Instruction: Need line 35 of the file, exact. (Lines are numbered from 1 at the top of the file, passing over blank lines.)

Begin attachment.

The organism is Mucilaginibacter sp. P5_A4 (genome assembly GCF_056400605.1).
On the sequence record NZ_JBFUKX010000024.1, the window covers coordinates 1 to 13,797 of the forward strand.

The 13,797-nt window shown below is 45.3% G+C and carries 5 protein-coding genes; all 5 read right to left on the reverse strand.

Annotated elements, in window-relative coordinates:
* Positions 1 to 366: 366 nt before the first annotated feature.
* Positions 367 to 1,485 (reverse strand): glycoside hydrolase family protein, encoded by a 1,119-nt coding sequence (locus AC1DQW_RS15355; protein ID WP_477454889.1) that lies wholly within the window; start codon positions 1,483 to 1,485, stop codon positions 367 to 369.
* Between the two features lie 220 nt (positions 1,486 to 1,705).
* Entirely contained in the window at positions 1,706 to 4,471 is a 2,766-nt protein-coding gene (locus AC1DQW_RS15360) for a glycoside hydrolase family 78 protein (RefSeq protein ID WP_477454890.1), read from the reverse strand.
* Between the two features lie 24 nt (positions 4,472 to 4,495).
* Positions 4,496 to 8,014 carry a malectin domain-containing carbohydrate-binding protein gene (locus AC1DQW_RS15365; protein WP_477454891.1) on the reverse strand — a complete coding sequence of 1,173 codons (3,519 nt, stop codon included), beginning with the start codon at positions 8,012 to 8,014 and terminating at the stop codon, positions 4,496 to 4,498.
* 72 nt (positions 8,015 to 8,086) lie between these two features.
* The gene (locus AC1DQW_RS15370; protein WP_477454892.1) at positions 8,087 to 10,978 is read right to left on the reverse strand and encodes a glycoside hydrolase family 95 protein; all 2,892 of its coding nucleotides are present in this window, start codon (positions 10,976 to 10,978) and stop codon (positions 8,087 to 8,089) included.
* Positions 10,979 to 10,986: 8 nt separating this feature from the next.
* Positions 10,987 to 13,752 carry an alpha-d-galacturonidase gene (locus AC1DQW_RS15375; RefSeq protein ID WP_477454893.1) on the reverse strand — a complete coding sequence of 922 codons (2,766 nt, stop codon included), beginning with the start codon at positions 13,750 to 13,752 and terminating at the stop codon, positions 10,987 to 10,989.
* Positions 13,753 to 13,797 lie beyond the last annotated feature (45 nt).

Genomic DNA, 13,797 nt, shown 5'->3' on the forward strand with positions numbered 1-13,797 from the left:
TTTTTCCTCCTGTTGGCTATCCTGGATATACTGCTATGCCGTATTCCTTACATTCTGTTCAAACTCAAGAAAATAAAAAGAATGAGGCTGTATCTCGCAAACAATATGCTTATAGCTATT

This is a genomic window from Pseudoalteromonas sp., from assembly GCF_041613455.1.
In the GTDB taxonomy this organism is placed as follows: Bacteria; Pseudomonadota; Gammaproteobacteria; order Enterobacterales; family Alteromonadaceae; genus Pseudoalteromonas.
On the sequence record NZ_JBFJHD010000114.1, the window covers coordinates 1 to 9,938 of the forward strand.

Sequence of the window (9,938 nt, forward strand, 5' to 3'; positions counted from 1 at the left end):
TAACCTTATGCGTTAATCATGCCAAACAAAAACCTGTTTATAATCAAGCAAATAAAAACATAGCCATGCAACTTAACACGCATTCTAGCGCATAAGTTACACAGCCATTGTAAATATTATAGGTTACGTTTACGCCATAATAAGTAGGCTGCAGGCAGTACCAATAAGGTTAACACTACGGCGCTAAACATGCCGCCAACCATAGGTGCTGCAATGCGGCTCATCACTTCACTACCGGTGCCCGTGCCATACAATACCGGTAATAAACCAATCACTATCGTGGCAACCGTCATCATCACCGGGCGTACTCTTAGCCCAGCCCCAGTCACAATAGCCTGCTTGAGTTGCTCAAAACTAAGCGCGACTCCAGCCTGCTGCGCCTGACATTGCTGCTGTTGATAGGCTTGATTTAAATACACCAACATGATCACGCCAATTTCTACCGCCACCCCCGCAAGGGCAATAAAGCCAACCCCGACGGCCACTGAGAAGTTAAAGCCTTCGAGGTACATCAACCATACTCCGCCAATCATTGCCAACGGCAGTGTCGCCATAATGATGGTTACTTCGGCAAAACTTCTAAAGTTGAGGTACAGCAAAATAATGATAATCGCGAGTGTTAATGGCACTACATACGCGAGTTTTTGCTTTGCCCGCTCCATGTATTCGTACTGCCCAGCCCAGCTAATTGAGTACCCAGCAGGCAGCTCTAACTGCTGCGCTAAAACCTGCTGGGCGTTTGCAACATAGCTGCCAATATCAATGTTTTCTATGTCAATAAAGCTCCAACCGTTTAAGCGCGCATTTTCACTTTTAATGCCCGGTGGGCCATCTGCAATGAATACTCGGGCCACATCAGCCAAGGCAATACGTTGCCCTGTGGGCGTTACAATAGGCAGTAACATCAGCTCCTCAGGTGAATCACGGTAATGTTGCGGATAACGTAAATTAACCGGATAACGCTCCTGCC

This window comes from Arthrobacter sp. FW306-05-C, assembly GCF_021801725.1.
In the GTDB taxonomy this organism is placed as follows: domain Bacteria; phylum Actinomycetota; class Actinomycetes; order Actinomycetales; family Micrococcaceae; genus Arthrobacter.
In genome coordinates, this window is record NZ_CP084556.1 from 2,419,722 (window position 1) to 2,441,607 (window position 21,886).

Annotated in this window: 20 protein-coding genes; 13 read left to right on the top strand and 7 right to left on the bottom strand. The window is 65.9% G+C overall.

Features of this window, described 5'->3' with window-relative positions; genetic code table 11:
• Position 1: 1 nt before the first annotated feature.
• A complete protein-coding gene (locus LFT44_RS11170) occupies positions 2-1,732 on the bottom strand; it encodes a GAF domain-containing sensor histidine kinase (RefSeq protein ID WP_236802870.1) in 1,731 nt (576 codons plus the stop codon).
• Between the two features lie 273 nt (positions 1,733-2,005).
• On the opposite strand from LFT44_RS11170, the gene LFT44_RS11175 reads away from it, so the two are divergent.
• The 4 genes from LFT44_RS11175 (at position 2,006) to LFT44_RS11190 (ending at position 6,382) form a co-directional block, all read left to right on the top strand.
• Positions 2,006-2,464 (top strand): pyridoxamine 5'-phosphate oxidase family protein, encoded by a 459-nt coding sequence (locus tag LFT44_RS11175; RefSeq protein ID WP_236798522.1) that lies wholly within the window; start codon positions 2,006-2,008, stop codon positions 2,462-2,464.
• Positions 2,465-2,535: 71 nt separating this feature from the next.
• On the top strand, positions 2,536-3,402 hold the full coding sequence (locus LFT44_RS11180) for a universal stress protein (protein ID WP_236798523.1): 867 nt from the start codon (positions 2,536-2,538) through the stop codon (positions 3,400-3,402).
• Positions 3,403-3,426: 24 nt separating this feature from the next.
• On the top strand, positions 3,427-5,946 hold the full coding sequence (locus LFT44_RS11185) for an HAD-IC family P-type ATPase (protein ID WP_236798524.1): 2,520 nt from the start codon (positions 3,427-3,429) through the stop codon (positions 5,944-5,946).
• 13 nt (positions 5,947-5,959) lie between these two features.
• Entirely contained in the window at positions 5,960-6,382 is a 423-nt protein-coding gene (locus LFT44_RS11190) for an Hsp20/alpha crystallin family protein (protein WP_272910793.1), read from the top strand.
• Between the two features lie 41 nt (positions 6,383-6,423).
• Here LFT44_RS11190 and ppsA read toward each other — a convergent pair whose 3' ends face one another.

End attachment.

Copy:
• On the top strand, positions 2,536-3,402 hold the full coding sequence (locus LFT44_RS11180) for a universal stress protein (protein ID WP_236798523.1): 867 nt from the start codon (positions 2,536-2,538) through the stop codon (positions 3,400-3,402).